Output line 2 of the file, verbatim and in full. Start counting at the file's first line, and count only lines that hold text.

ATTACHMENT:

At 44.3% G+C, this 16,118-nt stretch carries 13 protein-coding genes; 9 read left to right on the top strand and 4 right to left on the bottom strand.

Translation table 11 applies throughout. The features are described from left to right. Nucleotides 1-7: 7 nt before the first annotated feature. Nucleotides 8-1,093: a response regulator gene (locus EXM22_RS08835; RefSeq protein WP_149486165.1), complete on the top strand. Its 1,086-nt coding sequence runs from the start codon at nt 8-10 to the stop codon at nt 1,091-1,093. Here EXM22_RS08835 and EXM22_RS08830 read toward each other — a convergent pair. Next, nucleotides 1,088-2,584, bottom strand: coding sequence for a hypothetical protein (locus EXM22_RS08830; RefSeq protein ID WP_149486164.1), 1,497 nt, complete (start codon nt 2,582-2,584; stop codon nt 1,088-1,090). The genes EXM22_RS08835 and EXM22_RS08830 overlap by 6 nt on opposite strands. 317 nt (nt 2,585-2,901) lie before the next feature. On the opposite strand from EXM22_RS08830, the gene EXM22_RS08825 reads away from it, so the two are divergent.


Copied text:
Translation table 11 applies throughout. The features are described from left to right. Nucleotides 1-7: 7 nt before the first annotated feature. Nucleotides 8-1,093: a response regulator gene (locus EXM22_RS08835; RefSeq protein WP_149486165.1), complete on the top strand. Its 1,086-nt coding sequence runs from the start codon at nt 8-10 to the stop codon at nt 1,091-1,093. Here EXM22_RS08835 and EXM22_RS08830 read toward each other — a convergent pair. Next, nucleotides 1,088-2,584, bottom strand: coding sequence for a hypothetical protein (locus EXM22_RS08830; RefSeq protein ID WP_149486164.1), 1,497 nt, complete (start codon nt 2,582-2,584; stop codon nt 1,088-1,090). The genes EXM22_RS08835 and EXM22_RS08830 overlap by 6 nt on opposite strands. 317 nt (nt 2,585-2,901) lie before the next feature. On the opposite strand from EXM22_RS08830, the gene EXM22_RS08825 reads away from it, so the two are divergent.